France has issued a stamp commemorating the French poet with a tragic fate Tristan Corbiere.
Tristan Corbiere (18 July 1845 - 1 March 1875) was born in Coat-Congar, Ploujean, near Morlaix in Brittany, where he lived most of his life and where he died.
His mother belonged to one of the most prominent families of the local bourgeoisie. His father was known for his best-selling novel Le Negrier.
During his schooling at the Imperial Lycee of Saint-Brieuc where he studied from 1858 until 1860, he fell prey to a deep depression, and, over several freezing winters, contracted the severe rheumatism which was to disfigure him severely. He blamed his parents for having placed him there, far from his family's care and affection. Difficulties in adapting to the harsh discipline of the college gradually developed those characteristics of anarchic disdain and sarcasm which were to give much of his verse its distinctive voice.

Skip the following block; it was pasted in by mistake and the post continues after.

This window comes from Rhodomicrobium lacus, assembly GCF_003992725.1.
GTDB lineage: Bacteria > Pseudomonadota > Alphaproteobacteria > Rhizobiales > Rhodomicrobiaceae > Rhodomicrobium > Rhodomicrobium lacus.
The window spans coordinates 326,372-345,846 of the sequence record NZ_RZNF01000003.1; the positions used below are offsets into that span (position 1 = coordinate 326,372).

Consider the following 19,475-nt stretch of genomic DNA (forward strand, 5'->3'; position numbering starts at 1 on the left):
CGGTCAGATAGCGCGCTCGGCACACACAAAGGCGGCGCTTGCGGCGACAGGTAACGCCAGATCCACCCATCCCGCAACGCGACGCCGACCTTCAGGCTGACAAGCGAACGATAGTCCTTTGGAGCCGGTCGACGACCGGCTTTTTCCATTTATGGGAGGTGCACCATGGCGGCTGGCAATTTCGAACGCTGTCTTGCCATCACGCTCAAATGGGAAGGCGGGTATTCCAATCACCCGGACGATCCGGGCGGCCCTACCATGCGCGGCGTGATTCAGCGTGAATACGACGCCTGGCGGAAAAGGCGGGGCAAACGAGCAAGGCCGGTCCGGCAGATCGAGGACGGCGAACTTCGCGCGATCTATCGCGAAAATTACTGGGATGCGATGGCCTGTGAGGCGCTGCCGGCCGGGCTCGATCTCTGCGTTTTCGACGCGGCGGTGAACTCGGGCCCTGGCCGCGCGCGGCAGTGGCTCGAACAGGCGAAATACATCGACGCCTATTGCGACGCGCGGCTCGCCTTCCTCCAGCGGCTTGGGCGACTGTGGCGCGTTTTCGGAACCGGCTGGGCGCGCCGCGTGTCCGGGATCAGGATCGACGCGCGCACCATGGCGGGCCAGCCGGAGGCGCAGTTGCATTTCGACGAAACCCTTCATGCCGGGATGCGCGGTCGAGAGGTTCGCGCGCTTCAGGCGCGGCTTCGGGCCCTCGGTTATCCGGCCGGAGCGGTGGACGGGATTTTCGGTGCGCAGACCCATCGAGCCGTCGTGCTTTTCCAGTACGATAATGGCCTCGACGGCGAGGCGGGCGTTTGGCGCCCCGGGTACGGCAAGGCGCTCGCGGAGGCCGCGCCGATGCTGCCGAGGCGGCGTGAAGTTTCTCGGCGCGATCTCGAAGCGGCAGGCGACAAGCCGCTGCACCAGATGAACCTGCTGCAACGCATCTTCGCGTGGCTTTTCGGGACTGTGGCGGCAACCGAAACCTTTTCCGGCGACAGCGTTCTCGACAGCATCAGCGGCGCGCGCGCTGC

His work was little known until Paul Verlaine included him in his gallery of poetes maudits (accursed poets), but Verlaine's recommendation was enough to get his work noticed and established him as one of the masters acknowledged by the Symbolists.
His only published verse in his lifetime appeared in "Les amours jaunes" (Yellow love), 1873. Corbiere died of tuberculosis at the age of 29.
The stamp represents the profile of Tristan Corbiere and several verses from "Les amours jaunes".